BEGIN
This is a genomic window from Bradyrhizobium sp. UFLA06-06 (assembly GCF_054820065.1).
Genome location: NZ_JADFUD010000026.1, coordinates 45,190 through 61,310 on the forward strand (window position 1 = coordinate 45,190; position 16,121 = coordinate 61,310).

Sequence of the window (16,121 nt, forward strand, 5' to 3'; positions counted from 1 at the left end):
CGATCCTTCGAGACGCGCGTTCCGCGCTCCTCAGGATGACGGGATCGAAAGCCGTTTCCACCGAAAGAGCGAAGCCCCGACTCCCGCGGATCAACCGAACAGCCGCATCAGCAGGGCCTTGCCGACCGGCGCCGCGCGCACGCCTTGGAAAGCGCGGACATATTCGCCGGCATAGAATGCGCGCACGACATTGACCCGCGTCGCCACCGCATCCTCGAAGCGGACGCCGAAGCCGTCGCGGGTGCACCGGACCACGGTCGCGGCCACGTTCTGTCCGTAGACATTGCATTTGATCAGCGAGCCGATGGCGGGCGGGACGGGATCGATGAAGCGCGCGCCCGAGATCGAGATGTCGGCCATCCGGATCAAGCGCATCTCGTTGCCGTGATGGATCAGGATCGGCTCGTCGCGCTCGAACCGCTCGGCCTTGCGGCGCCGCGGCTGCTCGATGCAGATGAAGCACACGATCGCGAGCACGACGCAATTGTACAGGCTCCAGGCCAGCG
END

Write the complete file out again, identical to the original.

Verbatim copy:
This is a genomic window from Bradyrhizobium sp. UFLA06-06 (assembly GCF_054820065.1).
Genome location: NZ_JADFUD010000026.1, coordinates 45,190 through 61,310 on the forward strand (window position 1 = coordinate 45,190; position 16,121 = coordinate 61,310).

Sequence of the window (16,121 nt, forward strand, 5' to 3'; positions counted from 1 at the left end):
CGATCCTTCGAGACGCGCGTTCCGCGCTCCTCAGGATGACGGGATCGAAAGCCGTTTCCACCGAAAGAGCGAAGCCCCGACTCCCGCGGATCAACCGAACAGCCGCATCAGCAGGGCCTTGCCGACCGGCGCCGCGCGCACGCCTTGGAAAGCGCGGACATATTCGCCGGCATAGAATGCGCGCACGACATTGACCCGCGTCGCCACCGCATCCTCGAAGCGGACGCCGAAGCCGTCGCGGGTGCACCGGACCACGGTCGCGGCCACGTTCTGTCCGTAGACATTGCATTTGATCAGCGAGCCGATGGCGGGCGGGACGGGATCGATGAAGCGCGCGCCCGAGATCGAGATGTCGGCCATCCGGATCAAGCGCATCTCGTTGCCGTGATGGATCAGGATCGGCTCGTCGCGCTCGAACCGCTCGGCCTTGCGGCGCCGCGGCTGCTCGATGCAGATGAAGCACACGATCGCGAGCACGACGCAATTGTACAGGCTCCAGGCCAGCG